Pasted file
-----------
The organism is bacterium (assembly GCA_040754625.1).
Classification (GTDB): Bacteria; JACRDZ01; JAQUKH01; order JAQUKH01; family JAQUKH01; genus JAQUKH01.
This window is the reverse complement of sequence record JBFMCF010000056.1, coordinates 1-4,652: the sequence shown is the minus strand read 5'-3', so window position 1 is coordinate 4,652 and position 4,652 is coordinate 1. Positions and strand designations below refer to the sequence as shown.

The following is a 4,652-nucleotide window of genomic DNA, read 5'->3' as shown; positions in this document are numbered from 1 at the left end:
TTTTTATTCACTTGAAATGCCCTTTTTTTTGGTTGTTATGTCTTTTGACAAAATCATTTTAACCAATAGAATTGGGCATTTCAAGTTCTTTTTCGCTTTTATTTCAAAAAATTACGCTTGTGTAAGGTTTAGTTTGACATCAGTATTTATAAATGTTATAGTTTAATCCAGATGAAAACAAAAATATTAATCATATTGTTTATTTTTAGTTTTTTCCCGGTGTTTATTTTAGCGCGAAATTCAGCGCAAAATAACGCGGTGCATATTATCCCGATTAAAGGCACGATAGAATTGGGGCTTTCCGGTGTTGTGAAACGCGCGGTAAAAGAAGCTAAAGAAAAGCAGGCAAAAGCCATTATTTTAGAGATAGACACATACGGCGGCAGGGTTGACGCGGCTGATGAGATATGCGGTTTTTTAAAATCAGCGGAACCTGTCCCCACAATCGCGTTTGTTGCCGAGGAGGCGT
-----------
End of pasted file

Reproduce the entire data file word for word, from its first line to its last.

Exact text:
The organism is bacterium (assembly GCA_040754625.1).
Classification (GTDB): Bacteria; JACRDZ01; JAQUKH01; order JAQUKH01; family JAQUKH01; genus JAQUKH01.
This window is the reverse complement of sequence record JBFMCF010000056.1, coordinates 1-4,652: the sequence shown is the minus strand read 5'-3', so window position 1 is coordinate 4,652 and position 4,652 is coordinate 1. Positions and strand designations below refer to the sequence as shown.

The following is a 4,652-nucleotide window of genomic DNA, read 5'->3' as shown; positions in this document are numbered from 1 at the left end:
TTTTTATTCACTTGAAATGCCCTTTTTTTTGGTTGTTATGTCTTTTGACAAAATCATTTTAACCAATAGAATTGGGCATTTCAAGTTCTTTTTCGCTTTTATTTCAAAAAATTACGCTTGTGTAAGGTTTAGTTTGACATCAGTATTTATAAATGTTATAGTTTAATCCAGATGAAAACAAAAATATTAATCATATTGTTTATTTTTAGTTTTTTCCCGGTGTTTATTTTAGCGCGAAATTCAGCGCAAAATAACGCGGTGCATATTATCCCGATTAAAGGCACGATAGAATTGGGGCTTTCCGGTGTTGTGAAACGCGCGGTAAAAGAAGCTAAAGAAAAGCAGGCAAAAGCCATTATTTTAGAGATAGACACATACGGCGGCAGGGTTGACGCGGCTGATGAGATATGCGGTTTTTTAAAATCAGCGGAACCTGTCCCCACAATCGCGTTTGTTGCCGAGGAGGCGT